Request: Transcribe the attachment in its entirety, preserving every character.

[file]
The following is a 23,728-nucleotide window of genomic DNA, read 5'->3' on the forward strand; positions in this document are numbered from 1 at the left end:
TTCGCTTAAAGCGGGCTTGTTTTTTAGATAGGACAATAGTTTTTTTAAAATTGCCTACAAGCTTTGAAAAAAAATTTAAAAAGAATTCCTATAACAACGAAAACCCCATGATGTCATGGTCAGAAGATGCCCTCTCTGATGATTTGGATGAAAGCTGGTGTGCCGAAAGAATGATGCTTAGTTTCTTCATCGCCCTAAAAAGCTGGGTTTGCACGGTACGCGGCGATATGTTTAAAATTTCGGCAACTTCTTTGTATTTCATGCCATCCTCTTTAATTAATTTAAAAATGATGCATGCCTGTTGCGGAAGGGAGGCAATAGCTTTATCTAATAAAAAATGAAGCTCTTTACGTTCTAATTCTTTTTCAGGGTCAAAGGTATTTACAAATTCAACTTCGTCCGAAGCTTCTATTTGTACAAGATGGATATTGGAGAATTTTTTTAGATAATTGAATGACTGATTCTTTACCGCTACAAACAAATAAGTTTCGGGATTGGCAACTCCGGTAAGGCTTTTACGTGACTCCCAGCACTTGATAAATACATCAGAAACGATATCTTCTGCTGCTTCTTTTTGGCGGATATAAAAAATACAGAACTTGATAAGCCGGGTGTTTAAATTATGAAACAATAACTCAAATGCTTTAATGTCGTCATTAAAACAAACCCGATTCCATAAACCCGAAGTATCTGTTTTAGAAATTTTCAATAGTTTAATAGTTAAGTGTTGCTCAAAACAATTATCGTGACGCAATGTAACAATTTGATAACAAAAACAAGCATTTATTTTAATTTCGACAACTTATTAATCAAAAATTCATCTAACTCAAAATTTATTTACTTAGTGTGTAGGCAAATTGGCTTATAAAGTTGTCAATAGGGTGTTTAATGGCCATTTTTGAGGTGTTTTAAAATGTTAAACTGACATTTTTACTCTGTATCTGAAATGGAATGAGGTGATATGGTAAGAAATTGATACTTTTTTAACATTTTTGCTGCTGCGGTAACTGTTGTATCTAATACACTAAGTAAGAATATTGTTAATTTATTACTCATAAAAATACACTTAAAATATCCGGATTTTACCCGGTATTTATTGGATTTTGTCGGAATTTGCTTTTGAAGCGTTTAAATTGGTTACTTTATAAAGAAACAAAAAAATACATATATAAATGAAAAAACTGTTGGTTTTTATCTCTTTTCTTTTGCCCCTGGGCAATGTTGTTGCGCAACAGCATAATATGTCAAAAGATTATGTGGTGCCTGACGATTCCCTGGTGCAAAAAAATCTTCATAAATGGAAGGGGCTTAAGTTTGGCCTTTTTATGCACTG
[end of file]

The following is a 23,728-nucleotide window of genomic DNA, read 5'->3' on the forward strand; positions in this document are numbered from 1 at the left end:
TTCGCTTAAAGCGGGCTTGTTTTTTAGATAGGACAATAGTTTTTTTAAAATTGCCTACAAGCTTTGAAAAAAAATTTAAAAAGAATTCCTATAACAACGAAAACCCCATGATGTCATGGTCAGAAGATGCCCTCTCTGATGATTTGGATGAAAGCTGGTGTGCCGAAAGAATGATGCTTAGTTTCTTCATCGCCCTAAAAAGCTGGGTTTGCACGGTACGCGGCGATATGTTTAAAATTTCGGCAACTTCTTTGTATTTCATGCCATCCTCTTTAATTAATTTAAAAATGATGCATGCCTGTTGCGGAAGGGAGGCAATAGCTTTATCTAATAAAAAATGAAGCTCTTTACGTTCTAATTCTTTTTCAGGGTCAAAGGTATTTACAAATTCAACTTCGTCCGAAGCTTCTATTTGTACAAGATGGATATTGGAGAATTTTTTTAGATAATTGAATGACTGATTCTTTACCGCTACAAACAAATAAGTTTCGGGATTGGCAACTCCGGTAAGGCTTTTACGTGACTCCCAGCACTTGATAAATACATCAGAAACGATATCTTCTGCTGCTTCTTTTTGGCGGATATAAAAAATACAGAACTTGATAAGCCGGGTGTTTAAATTATGAAACAATAACTCAAATGCTTTAATGTCGTCATTAAAACAAACCCGATTCCATAAACCCGAAGTATCTGTTTTAGAAATTTTCAATAGTTTAATAGTTAAGTGTTGCTCAAAACAATTATCGTGACGCAATGTAACAATTTGATAACAAAAACAAGCATTTATTTTAATTTCGACAACTTATTAATCAAAAATTCATCTAACTCAAAATTTATTTACTTAGTGTGTAGGCAAATTGGCTTATAAAGTTGTCAATAGGGTGTTTAATGGCCATTTTTGAGGTGTTTTAAAATGTTAAACTGACATTTTTACTCTGTATCTGAAATGGAATGAGGTGATATGGTAAGAAATTGATACTTTTTTAACATTTTTGCTGCTGCGGTAACTGTTGTATCTAATACACTAAGTAAGAATATTGTTAATTTATTACTCATAAAAATACACTTAAAATATCCGGATTTTACCCGGTATTTATTGGATTTTGTCGGAATTTGCTTTTGAAGCGTTTAAATTGGTTACTTTATAAAGAAACAAAAAAATACATATATAAATGAAAAAACTGTTGGTTTTTATCTCTTTTCTTTTGCCCCTGGGCAATGTTGTTGCGCAACAGCATAATATGTCAAAAGATTATGTGGTGCCTGACGATTCCCTGGTGCAAAAAAATCTTCATAAATGGAAGGGGCTTAAGTTTGGCCTTTTTATGCACTG